Pope Francis' comments endorsing civil unions for same-sex couples really didn't, the Vatican says. A letter has been sent out saying that the film Francesco took the pope's answers in a 2019 interview out of context, putting two answers to different questions together to leave the impression that he backs a change in church doctrine. As edited, the letter says, the pope's words lacked "the proper contextualization, which has led to confusion," CNN reports. When Francis said, "what we need is a civil union law," the letter says he was referring to a same-sex marriage law in Argentina. He opposed that law as archbishop of Buenos Aires a decade ago. In the interview, he was talking about providing legal protection to same-sex couples but wasn't endorsing marriage as an option for them, the Vatican said.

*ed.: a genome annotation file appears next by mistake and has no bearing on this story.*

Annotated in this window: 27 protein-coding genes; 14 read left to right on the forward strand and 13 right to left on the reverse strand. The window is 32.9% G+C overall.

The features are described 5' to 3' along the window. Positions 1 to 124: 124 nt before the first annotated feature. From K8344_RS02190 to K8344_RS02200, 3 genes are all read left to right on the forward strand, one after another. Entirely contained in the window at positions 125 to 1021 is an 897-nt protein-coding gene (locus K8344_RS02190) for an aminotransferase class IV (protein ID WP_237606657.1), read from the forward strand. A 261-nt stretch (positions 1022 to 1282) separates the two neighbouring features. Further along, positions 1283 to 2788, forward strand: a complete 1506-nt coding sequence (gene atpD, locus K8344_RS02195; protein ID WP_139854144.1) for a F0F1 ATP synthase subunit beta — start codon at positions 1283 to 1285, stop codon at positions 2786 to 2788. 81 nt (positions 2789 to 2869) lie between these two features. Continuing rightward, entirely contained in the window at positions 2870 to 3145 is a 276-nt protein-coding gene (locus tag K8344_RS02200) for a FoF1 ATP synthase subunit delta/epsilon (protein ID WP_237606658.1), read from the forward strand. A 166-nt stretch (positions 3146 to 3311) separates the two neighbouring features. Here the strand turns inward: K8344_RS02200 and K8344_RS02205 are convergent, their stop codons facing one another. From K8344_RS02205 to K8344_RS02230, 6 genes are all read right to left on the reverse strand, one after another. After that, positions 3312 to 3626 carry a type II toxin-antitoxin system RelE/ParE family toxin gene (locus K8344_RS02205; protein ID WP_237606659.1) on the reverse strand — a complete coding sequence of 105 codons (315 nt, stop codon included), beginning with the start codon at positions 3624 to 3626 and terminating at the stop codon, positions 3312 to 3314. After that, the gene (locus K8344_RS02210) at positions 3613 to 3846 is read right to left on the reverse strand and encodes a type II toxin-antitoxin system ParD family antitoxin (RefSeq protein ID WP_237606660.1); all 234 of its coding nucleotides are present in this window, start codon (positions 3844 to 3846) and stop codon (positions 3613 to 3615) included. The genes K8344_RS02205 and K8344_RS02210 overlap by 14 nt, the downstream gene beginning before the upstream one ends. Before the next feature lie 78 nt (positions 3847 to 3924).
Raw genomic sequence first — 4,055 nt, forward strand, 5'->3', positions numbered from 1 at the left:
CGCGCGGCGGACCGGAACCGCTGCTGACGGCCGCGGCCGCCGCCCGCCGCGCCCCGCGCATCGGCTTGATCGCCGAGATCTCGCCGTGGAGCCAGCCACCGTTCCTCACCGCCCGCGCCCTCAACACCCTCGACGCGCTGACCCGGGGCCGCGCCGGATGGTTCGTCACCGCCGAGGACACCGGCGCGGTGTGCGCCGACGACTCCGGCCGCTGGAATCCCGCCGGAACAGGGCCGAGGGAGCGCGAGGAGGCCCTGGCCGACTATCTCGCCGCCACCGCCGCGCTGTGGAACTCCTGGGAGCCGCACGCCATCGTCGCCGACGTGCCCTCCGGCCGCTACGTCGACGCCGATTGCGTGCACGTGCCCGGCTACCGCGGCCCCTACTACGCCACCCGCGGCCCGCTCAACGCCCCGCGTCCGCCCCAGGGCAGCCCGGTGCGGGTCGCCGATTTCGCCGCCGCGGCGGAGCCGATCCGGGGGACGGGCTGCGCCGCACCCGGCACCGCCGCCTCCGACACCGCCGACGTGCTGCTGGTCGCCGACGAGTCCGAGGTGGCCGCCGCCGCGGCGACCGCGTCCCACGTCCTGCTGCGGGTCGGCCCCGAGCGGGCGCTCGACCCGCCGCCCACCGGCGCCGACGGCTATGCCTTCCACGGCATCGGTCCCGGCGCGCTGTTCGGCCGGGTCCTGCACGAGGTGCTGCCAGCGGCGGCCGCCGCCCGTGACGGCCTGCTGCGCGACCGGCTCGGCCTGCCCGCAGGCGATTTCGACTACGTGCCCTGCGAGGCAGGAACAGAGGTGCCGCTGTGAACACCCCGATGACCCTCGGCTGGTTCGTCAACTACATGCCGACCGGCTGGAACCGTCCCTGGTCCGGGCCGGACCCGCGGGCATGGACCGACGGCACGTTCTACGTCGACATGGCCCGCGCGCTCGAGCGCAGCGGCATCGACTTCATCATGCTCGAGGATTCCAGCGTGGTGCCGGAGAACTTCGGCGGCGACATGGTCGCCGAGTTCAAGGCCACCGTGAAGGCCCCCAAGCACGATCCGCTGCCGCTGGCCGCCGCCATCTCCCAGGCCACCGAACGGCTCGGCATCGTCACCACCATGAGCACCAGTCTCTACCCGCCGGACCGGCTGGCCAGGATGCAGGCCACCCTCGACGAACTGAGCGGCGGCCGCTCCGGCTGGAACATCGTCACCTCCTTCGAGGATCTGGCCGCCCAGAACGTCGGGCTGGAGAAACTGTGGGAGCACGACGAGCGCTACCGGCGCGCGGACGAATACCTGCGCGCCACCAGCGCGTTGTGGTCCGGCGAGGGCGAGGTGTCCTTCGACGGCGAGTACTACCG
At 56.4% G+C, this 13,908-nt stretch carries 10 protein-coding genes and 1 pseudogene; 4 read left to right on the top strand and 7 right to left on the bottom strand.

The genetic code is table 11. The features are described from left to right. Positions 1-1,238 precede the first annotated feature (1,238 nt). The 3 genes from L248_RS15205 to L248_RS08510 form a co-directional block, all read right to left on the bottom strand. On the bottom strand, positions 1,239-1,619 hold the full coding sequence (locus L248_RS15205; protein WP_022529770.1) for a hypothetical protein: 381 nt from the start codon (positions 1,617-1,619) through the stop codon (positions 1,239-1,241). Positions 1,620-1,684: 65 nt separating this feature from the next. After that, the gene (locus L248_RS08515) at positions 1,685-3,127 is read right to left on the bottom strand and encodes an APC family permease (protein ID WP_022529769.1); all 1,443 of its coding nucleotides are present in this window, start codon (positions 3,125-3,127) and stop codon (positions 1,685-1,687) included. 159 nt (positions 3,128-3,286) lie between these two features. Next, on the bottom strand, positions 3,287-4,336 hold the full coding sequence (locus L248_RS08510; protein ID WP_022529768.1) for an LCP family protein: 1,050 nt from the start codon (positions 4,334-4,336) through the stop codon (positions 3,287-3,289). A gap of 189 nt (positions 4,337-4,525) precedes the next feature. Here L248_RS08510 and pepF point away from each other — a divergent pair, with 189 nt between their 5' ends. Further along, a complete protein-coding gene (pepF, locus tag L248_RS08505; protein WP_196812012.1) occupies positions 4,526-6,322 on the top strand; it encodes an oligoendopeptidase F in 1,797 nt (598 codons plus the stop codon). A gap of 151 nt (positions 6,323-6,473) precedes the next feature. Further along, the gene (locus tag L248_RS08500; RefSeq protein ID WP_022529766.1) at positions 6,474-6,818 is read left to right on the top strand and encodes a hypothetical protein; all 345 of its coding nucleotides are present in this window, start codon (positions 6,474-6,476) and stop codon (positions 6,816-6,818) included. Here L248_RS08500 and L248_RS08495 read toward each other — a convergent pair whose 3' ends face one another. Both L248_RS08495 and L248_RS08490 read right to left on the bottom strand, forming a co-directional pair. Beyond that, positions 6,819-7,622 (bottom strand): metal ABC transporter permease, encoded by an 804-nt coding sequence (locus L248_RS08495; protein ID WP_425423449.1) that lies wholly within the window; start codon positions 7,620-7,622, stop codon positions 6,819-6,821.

The pope also says in the film that gay couples are "children of God and have a right to a family." He meant "a son or daughter with a homosexual orientation should never be discriminated against within the family," the letter says. The Vatican Secretary of State's message, meant to inform bishops around the world, referred to the "various reactions and interpretations" of the pope's answers, per the New York Times. The pope has signaled support for protections in the past, but the Catholic Church has left no room for such a change. A 2003 statement signed by the future Pope Benedict XVI warned that "respect for homosexual persons cannot lead in any way to approval of homosexual behavior or to legal recognition of homosexual unions." Benedict, Francis' predecessor, called homosexuality "an intrinsic moral evil." (The Vatican might have cut the quote once already.)